The Psychology of the Life Insurance Buyer
Producers can sell a lot more life insurance if they advise clients on their life insurance needs. In some cases, they can double the face amount of policies they sell compared to producers who do not provide a needs analysis.
That’s a key takeaway from head-turning new data from LIMRA. It’s also a telling glimpse into the mind of the life insurance buyers, giving advisors a heads-up on what works with clients and what doesn’t. The figures also show that producers who recommend specific amounts of insurance to clients can sell more than 60 percent more coverage than those who don’t. “These are among the most star-tling findings in the study,” says Todd Silverhart,
corporate vice president and director of markets research at LIMRA.
The numbers suggest that advisors could gain a sales advantage by providing a needs analysis as well as making purchase amount recommendations, he says.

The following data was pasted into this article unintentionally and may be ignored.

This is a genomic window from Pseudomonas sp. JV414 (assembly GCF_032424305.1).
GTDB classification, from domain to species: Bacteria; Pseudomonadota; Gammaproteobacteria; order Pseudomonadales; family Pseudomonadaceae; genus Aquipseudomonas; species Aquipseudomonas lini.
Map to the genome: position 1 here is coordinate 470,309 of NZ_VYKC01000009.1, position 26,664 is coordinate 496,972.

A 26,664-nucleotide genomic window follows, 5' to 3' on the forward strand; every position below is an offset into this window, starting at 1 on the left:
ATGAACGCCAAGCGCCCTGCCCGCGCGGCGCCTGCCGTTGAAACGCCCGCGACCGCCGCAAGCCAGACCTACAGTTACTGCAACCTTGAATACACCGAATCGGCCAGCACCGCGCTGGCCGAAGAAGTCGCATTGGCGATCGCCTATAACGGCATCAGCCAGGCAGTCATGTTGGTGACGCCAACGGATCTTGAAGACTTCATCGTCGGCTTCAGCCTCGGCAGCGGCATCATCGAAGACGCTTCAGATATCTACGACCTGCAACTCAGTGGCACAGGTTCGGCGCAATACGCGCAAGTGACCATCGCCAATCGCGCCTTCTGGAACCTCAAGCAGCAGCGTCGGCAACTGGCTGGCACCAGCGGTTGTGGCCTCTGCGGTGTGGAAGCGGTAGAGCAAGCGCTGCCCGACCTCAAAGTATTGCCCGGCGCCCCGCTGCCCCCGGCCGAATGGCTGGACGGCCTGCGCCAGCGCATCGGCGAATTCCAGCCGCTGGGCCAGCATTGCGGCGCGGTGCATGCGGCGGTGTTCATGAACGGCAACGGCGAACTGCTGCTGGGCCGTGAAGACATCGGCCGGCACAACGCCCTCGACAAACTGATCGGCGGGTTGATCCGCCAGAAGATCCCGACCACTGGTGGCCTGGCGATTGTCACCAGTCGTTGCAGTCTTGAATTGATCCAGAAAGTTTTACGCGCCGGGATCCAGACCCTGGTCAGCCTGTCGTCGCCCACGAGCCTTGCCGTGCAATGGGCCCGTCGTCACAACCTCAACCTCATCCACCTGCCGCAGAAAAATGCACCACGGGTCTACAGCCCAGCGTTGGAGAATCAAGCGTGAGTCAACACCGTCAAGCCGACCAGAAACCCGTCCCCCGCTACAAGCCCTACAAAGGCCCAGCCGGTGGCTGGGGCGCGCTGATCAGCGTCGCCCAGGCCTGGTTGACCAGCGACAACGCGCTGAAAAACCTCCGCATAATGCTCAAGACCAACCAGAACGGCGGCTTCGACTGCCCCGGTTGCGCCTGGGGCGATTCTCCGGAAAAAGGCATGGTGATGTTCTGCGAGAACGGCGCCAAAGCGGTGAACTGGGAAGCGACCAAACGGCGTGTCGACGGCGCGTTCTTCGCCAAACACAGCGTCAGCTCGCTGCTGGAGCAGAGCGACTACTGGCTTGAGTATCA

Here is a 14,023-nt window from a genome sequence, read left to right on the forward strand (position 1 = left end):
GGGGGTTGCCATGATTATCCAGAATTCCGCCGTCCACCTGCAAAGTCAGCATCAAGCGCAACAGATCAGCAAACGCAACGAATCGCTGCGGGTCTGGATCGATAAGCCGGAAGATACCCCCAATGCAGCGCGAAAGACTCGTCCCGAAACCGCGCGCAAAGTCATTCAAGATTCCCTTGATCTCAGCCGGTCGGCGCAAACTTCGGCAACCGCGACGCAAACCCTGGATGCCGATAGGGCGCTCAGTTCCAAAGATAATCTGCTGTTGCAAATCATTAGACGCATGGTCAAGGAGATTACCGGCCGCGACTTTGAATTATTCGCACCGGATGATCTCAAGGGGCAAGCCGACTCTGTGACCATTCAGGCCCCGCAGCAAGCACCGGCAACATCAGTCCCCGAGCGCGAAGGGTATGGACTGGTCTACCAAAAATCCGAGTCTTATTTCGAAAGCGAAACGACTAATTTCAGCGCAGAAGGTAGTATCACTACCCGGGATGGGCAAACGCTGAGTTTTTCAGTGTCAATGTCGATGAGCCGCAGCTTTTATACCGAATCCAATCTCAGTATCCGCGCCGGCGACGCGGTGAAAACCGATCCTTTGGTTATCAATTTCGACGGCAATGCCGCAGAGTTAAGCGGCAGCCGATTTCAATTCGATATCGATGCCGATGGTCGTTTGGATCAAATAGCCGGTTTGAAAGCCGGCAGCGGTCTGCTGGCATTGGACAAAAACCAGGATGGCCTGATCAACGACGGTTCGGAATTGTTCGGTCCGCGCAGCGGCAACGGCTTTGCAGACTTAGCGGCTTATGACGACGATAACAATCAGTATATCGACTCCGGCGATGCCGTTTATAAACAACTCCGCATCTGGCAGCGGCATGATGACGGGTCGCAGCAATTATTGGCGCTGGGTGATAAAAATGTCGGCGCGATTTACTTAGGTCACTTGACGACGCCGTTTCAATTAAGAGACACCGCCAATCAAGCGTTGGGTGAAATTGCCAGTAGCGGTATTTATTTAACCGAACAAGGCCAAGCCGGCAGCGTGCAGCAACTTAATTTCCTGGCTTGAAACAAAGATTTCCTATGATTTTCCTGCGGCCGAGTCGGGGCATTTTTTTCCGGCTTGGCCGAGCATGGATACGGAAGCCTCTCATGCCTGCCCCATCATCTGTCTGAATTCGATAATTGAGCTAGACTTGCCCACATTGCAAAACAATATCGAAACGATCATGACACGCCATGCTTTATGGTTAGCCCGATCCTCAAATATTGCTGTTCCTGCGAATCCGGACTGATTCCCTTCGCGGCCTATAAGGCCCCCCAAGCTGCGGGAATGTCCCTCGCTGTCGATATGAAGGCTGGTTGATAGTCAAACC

Seeing the sales potential, in terms of dollars, helps drive the point home. The study found that buyers receiving needs analyses rewarded their agents’ efforts with life insurance purchases averaging $423,000 in face amount—nearly twice the $215,000 average for buyers receiving no analysis.
And buyers receiving a recommendation to buy a specific face amount like-wise rewarded their agents’ efforts with an average purchase of $427,000. That’s 64 percent more than the $260,000 average for buyers who received no recommendation.
In short, buyers who get the advisor’s personal attention—via needs analyses and recommendations—are “more likely to buy, and to buy bigger policies,” Silverhart says.
Advisors who focus on building relationships with clients agree. Ed Hinerman, owner at Hinerman Group, Salida, Colo., puts it this way: “It’s rare to make a sale without having personal contact with the client. That’s the way relationships are built. It’s a trust thing, and sales are all about relationships and trust.”
LIMRA conducted the study earlier this year, sampling views of 3,000 adults about their life insurance shopping experiences, including their experiences with advisors. The shoppers included both buyers and non-buyers from all age groups and income categories.
The data include a number of other important findings for producers. One of them underscores how critical it can be to have face-to-face meetings with clients.
The Face-to-Face Advantage